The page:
Lobbyists Analyzing Ginsburg's Role in Derailing Asbestos Regulations
Washington--Lobbyists scrutinizing Douglas H. Ginsburg's nomination to the U.S. Supreme Court are examining the role he played as a top White House official in derailing a proposed ban on asbestos.
The regulatory change of signals in 1984-85 reportedly affected the Environmental Protection Agency's consideration of proposed school-asbestos rules.
That and other elements of Mr. Ginsburg's record as head of the Office of Management and Budget's information and regulatory-affairs office from July 1984 through September 1985 appear likely to become a topic of debate when the Senate Judiciary Committee opens hearings on his nomination as Associate Justice.
The hearings are not expected to begin before the end of the year.
Senators are also expected to question Mr. Ginsburg closely about his revelation late last week that he had smoked marijuana on several occasions during the 1960's and 1970's.
The disclosure has reportedly upset conservative senators who voted to approve the nomination of Robert H. Bork, President Reagan's first choice for the Court.
Unlike Mr. Bork, who clearly staked out his judicial philosophy in numerous articles and speeches over two decades, Mr. Ginsburg will not offer lawmakers much documentation on his views on the key constitutional issues of the day. Moreover, the handful of majority opinions he has written in his year as a federal appellate judge generally have focused on highly technical matters of antitrust law, in which he previously specialized as an assistant attorney general in the Justice Department.
But his apparent support for shifting rulemaking and enforcement authority from the federal government to the states and the private sector raises "critical questions" about how he would rule on a wide range of issues, said Gary Bass, executive director of o.m.b. Watch, a public-policy group that monitors the budget office's activities.
His views have "tremendous implications for freedom of information, for the question of who pays for what," Mr. Bass said. "Would he argue that there is no [federal] ability to pre-empt state law in areas like civil rights or special education?"
Noting Mr. Reagan's pledge to nominate someone as controversial as Mr. Bork, Ralph G. Neas, executive director of the Leadership Conference on Civil Rights, said, "We have to take the President seriously."
"We are looking very carefully at the judicial philosophy and record of Douglas Ginsburg," Mr. Neas said. "If he does not understand the role of the federal courts in protecting individual liberties and does not have a commitment to equal justice under the law, the opposition to him will be as vigorous as the opposition to Bork."
Before coming to Washington, Mr. Ginsburg taught at the Harvard Law School for eight years. Like Judge Bork, he is identified with what is known as the "Chicago school" of legal thought, which favors reliance on market forces, opposes government regulation, and advocates basing legal decisions on analyses of social costs and benefits.
The omb office that Mr. Ginsburg headed was created by the Paperwork Reduction Act of 1980, which mandated that o.m.b. review all proposed regulations and require agencies to perform cost-benefit analyses for proposed rules.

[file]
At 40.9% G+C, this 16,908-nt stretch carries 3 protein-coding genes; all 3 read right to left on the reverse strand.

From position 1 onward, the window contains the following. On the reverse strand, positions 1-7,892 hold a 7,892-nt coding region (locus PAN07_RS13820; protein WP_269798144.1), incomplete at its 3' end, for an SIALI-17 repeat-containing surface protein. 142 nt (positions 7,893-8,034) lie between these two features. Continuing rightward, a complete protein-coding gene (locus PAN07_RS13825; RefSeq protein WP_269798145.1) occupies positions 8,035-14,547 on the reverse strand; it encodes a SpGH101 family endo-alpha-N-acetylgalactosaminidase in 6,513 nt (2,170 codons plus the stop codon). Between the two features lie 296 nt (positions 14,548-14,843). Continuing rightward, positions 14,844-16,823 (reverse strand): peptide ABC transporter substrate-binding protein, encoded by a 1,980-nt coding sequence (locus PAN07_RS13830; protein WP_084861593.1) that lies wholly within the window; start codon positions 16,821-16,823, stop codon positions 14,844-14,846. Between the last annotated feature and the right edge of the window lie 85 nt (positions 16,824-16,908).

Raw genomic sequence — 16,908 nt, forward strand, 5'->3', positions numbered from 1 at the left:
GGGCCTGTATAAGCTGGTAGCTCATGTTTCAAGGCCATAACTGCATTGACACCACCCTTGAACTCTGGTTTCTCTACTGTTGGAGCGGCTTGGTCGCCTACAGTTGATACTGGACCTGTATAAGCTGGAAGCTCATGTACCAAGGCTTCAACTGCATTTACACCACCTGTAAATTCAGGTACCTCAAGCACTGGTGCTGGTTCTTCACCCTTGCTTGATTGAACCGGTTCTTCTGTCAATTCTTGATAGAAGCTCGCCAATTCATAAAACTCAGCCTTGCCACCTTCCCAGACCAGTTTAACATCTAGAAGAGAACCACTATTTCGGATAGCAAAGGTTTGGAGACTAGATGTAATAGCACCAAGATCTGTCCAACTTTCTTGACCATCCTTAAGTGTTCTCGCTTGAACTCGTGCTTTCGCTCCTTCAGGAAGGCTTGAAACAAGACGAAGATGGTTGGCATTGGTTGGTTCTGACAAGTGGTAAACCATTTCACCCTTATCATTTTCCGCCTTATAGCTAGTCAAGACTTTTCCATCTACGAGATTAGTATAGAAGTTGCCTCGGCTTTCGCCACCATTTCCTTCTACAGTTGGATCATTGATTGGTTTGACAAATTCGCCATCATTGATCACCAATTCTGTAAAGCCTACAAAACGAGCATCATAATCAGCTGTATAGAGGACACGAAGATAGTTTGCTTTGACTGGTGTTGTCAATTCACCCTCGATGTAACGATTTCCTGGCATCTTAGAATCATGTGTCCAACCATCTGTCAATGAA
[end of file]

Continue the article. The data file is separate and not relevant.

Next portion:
During Mr. Ginsburg's tenure there, the office mounted an anti-regulatory campaign that primarily affected environmental and safety standards, including the proposed rules on asbestos.
In 1983 and 1984, the Environmental Protection Agency proposed an outright ban on four types of asbestos products and the gradual restriction of the amount of asbestos produced in the United States. Under pressure from Mr. Ginsburg's office, the epa withdrew the proposals and shifted the issue of asbestos regulation to other federal agencies.
That decision was reversed after intense public scrutiny and investigations by two Congressional committees.
Asbestos in Schools
At the time that controversy was raging, the e.p.a. was also considering toughening existing rules that required schools to inspect for asbestos and to notify employees and parents when the substance was discovered. Labor unions, education groups, and others who lobbied for the rules said pressure from o.m.b. was "a critical factor" in derailing the new mandates for schools.
As a result of the omb's efforts, the lobbyists alleged, the epa decided against issuing rules to require schools to remove or contain asbestos when it was found. The4Congress mandated such action in a law passed in 1986. (See page 10.)
Mr. Ginsburg also oversaw the drafting and implementation of an executive order increasing omb's regulatory review powers.
The order requires agencies to submit all intended regulatory activities--including research on possible regulations--to the budget office before the rules are even proposed, and before any public notice. The budget agency then reviews the plans for consistency with Administration "policy and priorities."
According to o.m.b. Watch, Mr. Ginsburg also wrote a policy directive restricting federal agencies' data-collection activities. It ordered agencies to gather only information required by law or "essential to the agency's mission" that does not duplicate information available from other government or private sources.